The documentary is a good example of how in Antarctica, the issue of climate change becomes much less abstract and much more immediately tangible.
Non-fiction: Alastair Vere Nicoll: Riding the Ice Wind (I.B.Tauris 2010)
By now, books about moderns expeditions to Antarctica are a relatively big genre. Earlier examples on this blog can be found here, here and here. The challenge of this sort of book is that it’s always the same story.
1. Decide to go to Antarctica.
2. Engage in tedious fundraising.
3. Travel through the Antarctic continent, often in an attempt to do something new.
4. Gain important life lessons.
In Alastair Vere Nicoll’s book Riding the Ice Wind, there’s an added human element where Nicoll’s baby is going to be born roughly at the same time as he’s supposed to finish the expedition. Will he make it in time?
Nicoll is frustrating as a writer. He seems very honest and straightforward, and for much of the book, manhauling a sledge of provisions on Antarctica seems like hellish drudgery punctuated by moments of pure wonder. Yet Nicoll doesn’t really transcend the format of this type of a book, and in his more philosophical moments he’s very much on safe ground.
There’s one very interesting detail in the book. The route of Nicoll’s team goes through the South Pole and they stop at the American Amundsen-Scott station. They aren’t much impressed with it, and Nicoll mentions that the staff offhandedly says they’re using their scientific equipment to spy on the Chinese nuclear program by detecting the emissions that travel through the planet.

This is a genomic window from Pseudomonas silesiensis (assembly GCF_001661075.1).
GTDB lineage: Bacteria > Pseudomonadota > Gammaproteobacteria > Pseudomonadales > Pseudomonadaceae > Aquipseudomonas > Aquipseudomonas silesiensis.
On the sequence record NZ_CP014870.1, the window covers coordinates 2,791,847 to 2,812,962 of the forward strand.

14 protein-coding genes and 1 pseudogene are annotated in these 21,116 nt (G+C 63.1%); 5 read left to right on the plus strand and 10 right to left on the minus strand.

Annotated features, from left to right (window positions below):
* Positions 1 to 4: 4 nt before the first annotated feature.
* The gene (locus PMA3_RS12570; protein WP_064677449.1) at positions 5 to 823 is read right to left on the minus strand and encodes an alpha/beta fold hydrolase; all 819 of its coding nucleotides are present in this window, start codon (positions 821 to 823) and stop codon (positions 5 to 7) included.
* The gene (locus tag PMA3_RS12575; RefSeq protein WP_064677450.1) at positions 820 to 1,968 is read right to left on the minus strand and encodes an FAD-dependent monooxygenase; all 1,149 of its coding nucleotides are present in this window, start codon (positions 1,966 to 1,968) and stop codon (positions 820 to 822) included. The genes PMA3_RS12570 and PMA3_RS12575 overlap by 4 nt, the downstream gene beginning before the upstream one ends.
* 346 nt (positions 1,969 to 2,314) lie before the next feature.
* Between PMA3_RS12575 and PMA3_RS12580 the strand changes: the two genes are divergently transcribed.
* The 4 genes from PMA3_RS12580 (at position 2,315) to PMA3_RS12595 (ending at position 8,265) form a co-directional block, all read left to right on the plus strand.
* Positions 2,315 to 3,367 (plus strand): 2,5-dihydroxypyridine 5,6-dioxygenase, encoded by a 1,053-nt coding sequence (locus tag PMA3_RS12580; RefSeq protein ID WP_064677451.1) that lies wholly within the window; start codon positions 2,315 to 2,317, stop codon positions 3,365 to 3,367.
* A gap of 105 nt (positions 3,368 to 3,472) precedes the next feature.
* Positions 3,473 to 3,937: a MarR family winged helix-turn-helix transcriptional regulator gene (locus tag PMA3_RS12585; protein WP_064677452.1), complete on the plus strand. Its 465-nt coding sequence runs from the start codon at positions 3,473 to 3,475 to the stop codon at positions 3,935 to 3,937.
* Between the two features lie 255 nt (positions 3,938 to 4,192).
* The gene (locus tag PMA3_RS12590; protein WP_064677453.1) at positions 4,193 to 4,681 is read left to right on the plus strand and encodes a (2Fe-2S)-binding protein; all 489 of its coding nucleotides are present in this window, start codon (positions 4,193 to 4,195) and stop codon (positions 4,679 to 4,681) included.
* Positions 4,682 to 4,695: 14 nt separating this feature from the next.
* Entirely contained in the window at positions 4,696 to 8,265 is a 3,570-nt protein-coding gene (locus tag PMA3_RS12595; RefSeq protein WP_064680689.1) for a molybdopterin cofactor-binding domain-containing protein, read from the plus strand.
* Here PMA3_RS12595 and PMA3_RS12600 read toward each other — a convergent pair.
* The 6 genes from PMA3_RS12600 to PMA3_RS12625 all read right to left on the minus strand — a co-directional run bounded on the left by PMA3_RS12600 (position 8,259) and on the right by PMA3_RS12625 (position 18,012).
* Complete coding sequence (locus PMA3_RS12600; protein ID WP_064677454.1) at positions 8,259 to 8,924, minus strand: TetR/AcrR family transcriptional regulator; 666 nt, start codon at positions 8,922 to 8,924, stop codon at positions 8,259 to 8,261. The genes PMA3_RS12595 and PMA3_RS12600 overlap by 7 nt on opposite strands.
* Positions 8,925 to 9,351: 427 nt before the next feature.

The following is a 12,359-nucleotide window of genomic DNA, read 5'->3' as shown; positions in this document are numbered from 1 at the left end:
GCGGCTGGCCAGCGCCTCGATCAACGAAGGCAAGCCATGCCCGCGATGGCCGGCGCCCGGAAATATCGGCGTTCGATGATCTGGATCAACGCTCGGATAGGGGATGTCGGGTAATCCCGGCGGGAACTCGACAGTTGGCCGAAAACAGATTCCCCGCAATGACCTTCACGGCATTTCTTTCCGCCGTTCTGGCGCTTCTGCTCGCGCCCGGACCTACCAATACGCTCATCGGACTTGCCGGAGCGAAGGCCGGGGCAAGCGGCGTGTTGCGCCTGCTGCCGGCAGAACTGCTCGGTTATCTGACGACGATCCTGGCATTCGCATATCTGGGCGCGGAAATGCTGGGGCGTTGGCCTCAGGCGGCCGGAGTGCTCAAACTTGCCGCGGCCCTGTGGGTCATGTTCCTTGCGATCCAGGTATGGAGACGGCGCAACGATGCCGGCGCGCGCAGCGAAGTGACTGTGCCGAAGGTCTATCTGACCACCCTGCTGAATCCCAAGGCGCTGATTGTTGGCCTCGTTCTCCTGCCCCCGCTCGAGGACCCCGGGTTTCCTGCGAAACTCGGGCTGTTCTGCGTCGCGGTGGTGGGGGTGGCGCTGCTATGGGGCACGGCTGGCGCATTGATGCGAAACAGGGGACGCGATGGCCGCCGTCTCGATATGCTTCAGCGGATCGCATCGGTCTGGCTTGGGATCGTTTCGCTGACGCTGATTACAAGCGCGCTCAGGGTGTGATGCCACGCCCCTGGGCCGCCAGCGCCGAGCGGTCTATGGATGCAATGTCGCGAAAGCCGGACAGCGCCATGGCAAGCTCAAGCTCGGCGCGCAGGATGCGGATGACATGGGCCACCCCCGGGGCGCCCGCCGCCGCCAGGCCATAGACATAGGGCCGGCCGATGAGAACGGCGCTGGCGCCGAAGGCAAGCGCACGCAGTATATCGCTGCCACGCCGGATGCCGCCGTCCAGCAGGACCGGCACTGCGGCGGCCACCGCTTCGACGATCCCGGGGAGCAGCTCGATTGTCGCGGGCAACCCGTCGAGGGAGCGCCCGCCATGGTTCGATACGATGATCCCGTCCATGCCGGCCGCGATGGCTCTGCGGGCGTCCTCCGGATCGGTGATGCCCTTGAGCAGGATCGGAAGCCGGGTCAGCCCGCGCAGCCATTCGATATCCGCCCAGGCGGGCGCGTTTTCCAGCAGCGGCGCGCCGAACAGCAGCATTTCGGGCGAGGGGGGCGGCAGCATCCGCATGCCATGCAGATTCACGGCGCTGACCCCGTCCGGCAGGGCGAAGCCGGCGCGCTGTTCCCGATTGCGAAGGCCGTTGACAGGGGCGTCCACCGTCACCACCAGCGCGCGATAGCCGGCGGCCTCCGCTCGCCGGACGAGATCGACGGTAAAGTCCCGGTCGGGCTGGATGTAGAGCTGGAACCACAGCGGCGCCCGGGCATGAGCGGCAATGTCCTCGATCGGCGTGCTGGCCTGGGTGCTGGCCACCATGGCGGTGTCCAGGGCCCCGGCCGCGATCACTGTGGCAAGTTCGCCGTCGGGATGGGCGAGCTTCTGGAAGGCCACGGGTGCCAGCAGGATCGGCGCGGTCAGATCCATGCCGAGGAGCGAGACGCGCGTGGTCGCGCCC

I’ve never read about this anywhere else, but it flies in the face of so much high-minded Antarctic rhetoric that I would very much like to know more.
Children’s book: William Grill: Shackleton’s Journey (2014, Flying Eye Books)
Ernest Shackleton’s failed attempt at crossing the Antarctic continent is one of the most famous stories of early Antarctic exploration. His ship was crushed by ice, and he and his crew had to travel vast distances over ice and then on lifeboats to reach safety.
The children’s book Shackleton’s Journey tell the story with beautiful, evocative illustrations. The book is defined by style and grace, and detail that’s fun to peruse. A highlight is a list of names of dogs taken on the expedition.
The book presents the whole expedition as a dangerous journey undertaken by a bunch of hardy chaps. It’s a straight narrative of a story that in other hands, including Shackleton’s own, has acquired spiritual, transformative qualities enforced by the horrifying privation the men experienced on the ice.